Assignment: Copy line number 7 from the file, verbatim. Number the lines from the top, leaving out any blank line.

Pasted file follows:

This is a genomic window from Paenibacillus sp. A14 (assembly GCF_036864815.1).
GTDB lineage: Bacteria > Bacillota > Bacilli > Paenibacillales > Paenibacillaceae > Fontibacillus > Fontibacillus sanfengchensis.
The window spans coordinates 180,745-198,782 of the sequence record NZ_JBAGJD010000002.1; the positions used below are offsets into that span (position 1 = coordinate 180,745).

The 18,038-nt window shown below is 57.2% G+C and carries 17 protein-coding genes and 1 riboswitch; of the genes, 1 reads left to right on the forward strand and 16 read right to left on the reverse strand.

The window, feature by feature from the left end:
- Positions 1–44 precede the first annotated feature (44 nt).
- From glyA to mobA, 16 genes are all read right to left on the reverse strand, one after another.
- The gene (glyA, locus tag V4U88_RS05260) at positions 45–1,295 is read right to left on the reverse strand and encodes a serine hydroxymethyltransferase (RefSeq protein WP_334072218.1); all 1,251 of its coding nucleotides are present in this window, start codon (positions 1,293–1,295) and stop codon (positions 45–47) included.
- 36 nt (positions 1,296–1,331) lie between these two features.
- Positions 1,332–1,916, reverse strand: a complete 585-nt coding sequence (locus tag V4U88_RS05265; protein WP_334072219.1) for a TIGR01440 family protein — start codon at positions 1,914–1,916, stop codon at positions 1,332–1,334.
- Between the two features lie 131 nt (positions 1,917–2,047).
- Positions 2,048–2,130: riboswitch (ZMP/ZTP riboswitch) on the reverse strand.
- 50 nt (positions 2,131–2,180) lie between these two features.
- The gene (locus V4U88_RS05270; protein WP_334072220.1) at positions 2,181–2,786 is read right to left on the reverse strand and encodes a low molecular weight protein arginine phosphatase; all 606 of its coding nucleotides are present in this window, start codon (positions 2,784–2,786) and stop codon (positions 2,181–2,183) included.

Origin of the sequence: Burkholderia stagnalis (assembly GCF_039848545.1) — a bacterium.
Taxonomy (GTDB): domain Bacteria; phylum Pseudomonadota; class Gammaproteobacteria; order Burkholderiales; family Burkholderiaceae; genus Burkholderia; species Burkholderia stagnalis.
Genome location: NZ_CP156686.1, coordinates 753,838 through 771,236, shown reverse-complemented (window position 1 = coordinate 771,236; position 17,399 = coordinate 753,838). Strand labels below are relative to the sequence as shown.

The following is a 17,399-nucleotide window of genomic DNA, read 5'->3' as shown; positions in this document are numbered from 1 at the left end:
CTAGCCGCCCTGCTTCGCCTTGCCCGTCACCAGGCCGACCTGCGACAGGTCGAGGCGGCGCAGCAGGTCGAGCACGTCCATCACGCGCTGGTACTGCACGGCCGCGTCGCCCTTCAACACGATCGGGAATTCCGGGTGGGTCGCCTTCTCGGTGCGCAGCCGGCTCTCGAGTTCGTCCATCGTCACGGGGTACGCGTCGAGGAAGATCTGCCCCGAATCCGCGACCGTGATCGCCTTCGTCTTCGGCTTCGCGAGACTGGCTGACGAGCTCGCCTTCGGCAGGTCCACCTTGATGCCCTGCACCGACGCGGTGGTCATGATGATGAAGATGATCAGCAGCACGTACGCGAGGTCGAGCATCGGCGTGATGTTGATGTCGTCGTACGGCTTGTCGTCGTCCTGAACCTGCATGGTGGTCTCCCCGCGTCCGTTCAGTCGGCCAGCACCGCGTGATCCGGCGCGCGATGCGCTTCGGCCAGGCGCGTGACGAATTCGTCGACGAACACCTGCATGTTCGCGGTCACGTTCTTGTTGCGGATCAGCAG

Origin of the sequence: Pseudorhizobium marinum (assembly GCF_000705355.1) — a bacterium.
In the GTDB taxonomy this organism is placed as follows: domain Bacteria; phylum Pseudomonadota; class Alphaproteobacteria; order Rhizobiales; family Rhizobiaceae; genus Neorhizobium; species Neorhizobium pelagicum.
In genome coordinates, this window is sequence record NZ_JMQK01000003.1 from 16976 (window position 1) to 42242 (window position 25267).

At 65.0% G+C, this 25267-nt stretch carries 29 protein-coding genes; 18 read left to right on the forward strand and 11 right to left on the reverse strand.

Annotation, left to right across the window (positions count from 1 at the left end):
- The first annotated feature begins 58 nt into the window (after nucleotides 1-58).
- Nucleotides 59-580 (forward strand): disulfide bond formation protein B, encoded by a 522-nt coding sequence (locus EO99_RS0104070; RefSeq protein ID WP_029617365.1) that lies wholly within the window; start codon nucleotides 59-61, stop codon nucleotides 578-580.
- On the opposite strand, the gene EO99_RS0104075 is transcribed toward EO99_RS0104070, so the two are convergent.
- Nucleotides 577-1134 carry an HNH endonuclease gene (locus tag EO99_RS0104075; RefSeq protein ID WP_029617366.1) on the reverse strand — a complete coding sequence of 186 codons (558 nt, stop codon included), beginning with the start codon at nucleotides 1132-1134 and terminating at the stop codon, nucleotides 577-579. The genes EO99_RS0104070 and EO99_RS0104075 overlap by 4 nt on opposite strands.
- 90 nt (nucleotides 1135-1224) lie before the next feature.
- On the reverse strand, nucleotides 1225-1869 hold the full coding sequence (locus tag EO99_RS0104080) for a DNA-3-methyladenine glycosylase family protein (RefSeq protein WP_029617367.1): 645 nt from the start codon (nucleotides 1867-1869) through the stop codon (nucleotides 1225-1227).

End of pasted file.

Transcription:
- From glyA to mobA, 16 genes are all read right to left on the reverse strand, one after another.